Vienna closes mosques

Austria has ordered the closure of seven mosques and the expulsion of up to 40 imams belonging to the European-Turkish Islamic Union, which has close ties with the Turkish government. The order comes as part of a bid to counteract radical tendencies and enforce the ban on foreign financing of religious groups, Chancellor Kurz announced. Is this the way to thwart the enemies of democracy?

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Delo (SI) /

The measures could backfire

Austria's plans to close down seven mosques and deport up to 40 imams may achieve the opposite of the intended effect, writes Delo:

“The potential consequences of such measures for society are worrying. Chancellor Sebastian Kurz may have said that these measures were a bid to stop the formation of parallel societies. But sometimes a policy based on discriminatory laws creates precisely what it was supposed to prevent. Social exclusion, or simply the sense of being socially excluded, is generally the reason why parallel communities arise in the first place.”

Milliyet (TR) /

Fight extremists with juristic instruments

Milliyet would also have liked to see Vienna take a different approach:

“You can't say that there are no 'violent organisations acting in the name of Islam' in Europe. But closing down mosques and deporting clerics is not the solution. Intelligence agencies and security forces must track down those responsible and put them on trial. Those who are seriously suspected of accessing dubious funding should also be handed over to the judiciary. Only those who receive legitimate and official salaries from their home country should be informed that from now on they must earn their money from domestic sources, otherwise they must discontinue their professional activities. This is the approach that conforms to a constitutional state, human rights, laws and religious freedom.”

Spiegel Online (DE) /

Important step against enemies of democracy

Austria's behaviour is completely understandable, Spiegel Online writes:

“Yes, one can criticise the annoying theatrics with which the government announced its plan. One can criticise it for raising its voice simply because it's greedy for applause. ... Nevertheless this decision must not be criticised in a knee-jerk fashion just because it meets populism with populism. Taking action against Turkish nationalistic Islamists and Salafists is by no means an 'expression of an Islamophobic, racist and discriminating wave' sweeping over Austria. Nor is it an 'attack on Muslim communities' or an attempt to 'make political hay', as Erdoğan responded through his spokesperson in an equally theatrical move. Rather, it's a step against the enemies of democracy and freedom.”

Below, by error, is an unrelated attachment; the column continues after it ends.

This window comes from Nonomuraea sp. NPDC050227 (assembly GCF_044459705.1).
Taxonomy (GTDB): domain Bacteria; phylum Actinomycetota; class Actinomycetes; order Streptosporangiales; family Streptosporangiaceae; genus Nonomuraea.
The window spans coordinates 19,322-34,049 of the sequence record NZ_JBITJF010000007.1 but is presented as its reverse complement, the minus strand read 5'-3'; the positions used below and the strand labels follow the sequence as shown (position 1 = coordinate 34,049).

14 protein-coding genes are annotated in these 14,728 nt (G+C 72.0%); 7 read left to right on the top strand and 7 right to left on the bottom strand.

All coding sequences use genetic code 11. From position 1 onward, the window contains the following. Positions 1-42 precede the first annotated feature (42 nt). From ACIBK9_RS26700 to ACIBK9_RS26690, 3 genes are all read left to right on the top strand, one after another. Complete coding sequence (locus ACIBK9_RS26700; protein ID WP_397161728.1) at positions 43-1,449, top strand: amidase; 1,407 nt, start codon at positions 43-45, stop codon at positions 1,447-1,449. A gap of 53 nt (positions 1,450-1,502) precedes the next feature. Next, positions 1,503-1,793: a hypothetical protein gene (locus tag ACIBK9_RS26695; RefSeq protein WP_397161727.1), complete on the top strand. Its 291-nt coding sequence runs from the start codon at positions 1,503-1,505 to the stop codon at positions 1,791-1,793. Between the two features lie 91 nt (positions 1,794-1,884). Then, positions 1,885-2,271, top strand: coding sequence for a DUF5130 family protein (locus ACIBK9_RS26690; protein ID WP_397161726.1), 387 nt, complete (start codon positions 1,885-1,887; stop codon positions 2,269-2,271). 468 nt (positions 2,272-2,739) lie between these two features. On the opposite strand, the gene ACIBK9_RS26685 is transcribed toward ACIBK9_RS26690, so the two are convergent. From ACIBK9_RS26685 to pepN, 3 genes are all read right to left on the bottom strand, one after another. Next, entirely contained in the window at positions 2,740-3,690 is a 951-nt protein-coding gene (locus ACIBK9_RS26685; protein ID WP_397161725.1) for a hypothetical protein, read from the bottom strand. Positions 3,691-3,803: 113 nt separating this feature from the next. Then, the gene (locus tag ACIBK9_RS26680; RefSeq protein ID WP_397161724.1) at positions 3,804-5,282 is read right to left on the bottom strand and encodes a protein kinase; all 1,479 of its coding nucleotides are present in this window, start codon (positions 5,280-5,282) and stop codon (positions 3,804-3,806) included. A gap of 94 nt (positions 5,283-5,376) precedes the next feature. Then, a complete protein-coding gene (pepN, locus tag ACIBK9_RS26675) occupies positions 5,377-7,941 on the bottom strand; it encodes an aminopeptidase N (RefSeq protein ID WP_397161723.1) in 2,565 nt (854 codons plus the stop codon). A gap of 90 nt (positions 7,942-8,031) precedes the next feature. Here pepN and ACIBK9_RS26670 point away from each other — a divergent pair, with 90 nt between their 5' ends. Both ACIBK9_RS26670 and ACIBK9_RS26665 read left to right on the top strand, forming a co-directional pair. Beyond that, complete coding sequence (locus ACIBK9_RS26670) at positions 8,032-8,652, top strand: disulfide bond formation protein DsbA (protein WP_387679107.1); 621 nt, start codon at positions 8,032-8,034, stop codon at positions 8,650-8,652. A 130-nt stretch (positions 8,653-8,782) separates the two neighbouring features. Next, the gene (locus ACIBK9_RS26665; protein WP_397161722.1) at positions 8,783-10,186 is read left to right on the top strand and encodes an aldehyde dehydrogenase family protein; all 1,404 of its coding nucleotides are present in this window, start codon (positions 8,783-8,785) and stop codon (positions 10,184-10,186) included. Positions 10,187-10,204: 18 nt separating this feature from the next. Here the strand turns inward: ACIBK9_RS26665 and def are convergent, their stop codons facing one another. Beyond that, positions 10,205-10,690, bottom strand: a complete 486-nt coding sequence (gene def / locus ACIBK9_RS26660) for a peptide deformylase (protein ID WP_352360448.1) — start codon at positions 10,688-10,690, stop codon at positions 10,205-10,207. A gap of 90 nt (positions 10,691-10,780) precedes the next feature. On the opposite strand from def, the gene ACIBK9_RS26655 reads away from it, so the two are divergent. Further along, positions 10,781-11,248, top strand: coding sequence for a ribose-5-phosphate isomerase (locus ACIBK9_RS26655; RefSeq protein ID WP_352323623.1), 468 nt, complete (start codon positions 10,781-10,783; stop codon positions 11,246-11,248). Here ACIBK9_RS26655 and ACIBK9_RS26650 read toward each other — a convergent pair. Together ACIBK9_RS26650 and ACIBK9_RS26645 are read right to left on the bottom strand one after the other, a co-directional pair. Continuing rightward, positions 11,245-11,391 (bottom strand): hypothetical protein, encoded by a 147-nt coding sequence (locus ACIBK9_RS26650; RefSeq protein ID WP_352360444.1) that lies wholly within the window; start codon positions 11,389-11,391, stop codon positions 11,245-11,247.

Der Standard (AT) /

Declaration of war on Muslims

The initiative by Chancellor Kurz and his government is downright dangerous, Der Standard counters:

“In today's abbreviating and oversimplifying world, snappily blaring something into the microphone the way the chancellor and vice-chancellor have done - and what's more on such a sensitive issue as attitudes towards Islam - is a very dangerous affair. Because what will people retain from the government's initiative against Islamic law? 'The Christians are boarding up our mosques', Muslims in Turkey, Europe and Indonesia are hearing. It's a declaration of war, inadequately explained to the Muslim world and clumsily timed, coming as it does shortly before the end of Ramadan.”

Daily Sabah (TR) /

Religious freedom nothing but a farce

This step is highly questionable not only in legal terms, the pro-government newspaper Daily Sabah writes:

“It is in violation of the constitutional principle of equality and Austrian jurisprudence on the financing of religious communities. ... Muslims across the European continent, especially in Austria, struggle with rising xenophobia every day. European Muslims know perfectly well that the continent has a problem with them rather than their mosques. When it comes to Muslims, it seems Europe stops caring about human rights, freedom of thought and religious liberties.”